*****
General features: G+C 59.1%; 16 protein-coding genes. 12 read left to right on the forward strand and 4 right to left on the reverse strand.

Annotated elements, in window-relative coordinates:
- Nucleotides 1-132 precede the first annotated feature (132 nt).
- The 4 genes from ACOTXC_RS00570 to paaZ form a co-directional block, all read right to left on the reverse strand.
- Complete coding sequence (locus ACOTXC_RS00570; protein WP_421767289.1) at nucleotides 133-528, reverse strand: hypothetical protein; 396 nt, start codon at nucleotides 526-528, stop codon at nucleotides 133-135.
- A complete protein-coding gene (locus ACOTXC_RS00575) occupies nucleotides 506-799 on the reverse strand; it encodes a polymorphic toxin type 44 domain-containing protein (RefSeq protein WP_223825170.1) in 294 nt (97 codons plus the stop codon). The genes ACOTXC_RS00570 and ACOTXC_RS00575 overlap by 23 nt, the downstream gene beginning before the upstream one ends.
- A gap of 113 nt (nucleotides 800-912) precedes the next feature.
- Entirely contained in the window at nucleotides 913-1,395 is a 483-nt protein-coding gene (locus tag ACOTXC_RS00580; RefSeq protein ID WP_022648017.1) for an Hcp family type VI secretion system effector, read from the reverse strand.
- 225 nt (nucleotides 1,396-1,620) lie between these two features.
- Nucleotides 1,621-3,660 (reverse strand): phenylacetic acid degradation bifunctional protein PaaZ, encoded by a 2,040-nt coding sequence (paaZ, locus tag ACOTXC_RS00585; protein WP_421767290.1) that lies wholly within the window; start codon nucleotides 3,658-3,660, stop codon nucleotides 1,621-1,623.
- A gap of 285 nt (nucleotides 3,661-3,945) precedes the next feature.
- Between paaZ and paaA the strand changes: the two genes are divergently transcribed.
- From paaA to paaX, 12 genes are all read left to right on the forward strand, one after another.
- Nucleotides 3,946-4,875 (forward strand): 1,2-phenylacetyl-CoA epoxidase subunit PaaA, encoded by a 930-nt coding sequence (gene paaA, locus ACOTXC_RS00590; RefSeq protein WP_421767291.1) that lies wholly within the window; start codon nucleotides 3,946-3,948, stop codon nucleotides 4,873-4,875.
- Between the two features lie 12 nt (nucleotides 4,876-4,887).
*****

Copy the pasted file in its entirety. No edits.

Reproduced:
General features: G+C 59.1%; 16 protein-coding genes. 12 read left to right on the forward strand and 4 right to left on the reverse strand.

Annotated elements, in window-relative coordinates:
- Nucleotides 1-132 precede the first annotated feature (132 nt).
- The 4 genes from ACOTXC_RS00570 to paaZ form a co-directional block, all read right to left on the reverse strand.
- Complete coding sequence (locus ACOTXC_RS00570; protein WP_421767289.1) at nucleotides 133-528, reverse strand: hypothetical protein; 396 nt, start codon at nucleotides 526-528, stop codon at nucleotides 133-135.
- A complete protein-coding gene (locus ACOTXC_RS00575) occupies nucleotides 506-799 on the reverse strand; it encodes a polymorphic toxin type 44 domain-containing protein (RefSeq protein WP_223825170.1) in 294 nt (97 codons plus the stop codon). The genes ACOTXC_RS00570 and ACOTXC_RS00575 overlap by 23 nt, the downstream gene beginning before the upstream one ends.
- A gap of 113 nt (nucleotides 800-912) precedes the next feature.
- Entirely contained in the window at nucleotides 913-1,395 is a 483-nt protein-coding gene (locus tag ACOTXC_RS00580; RefSeq protein ID WP_022648017.1) for an Hcp family type VI secretion system effector, read from the reverse strand.
- 225 nt (nucleotides 1,396-1,620) lie between these two features.
- Nucleotides 1,621-3,660 (reverse strand): phenylacetic acid degradation bifunctional protein PaaZ, encoded by a 2,040-nt coding sequence (paaZ, locus tag ACOTXC_RS00585; protein WP_421767290.1) that lies wholly within the window; start codon nucleotides 3,658-3,660, stop codon nucleotides 1,621-1,623.
- A gap of 285 nt (nucleotides 3,661-3,945) precedes the next feature.
- Between paaZ and paaA the strand changes: the two genes are divergently transcribed.
- From paaA to paaX, 12 genes are all read left to right on the forward strand, one after another.
- Nucleotides 3,946-4,875 (forward strand): 1,2-phenylacetyl-CoA epoxidase subunit PaaA, encoded by a 930-nt coding sequence (gene paaA, locus ACOTXC_RS00590; RefSeq protein WP_421767291.1) that lies wholly within the window; start codon nucleotides 3,946-3,948, stop codon nucleotides 4,873-4,875.
- Between the two features lie 12 nt (nucleotides 4,876-4,887).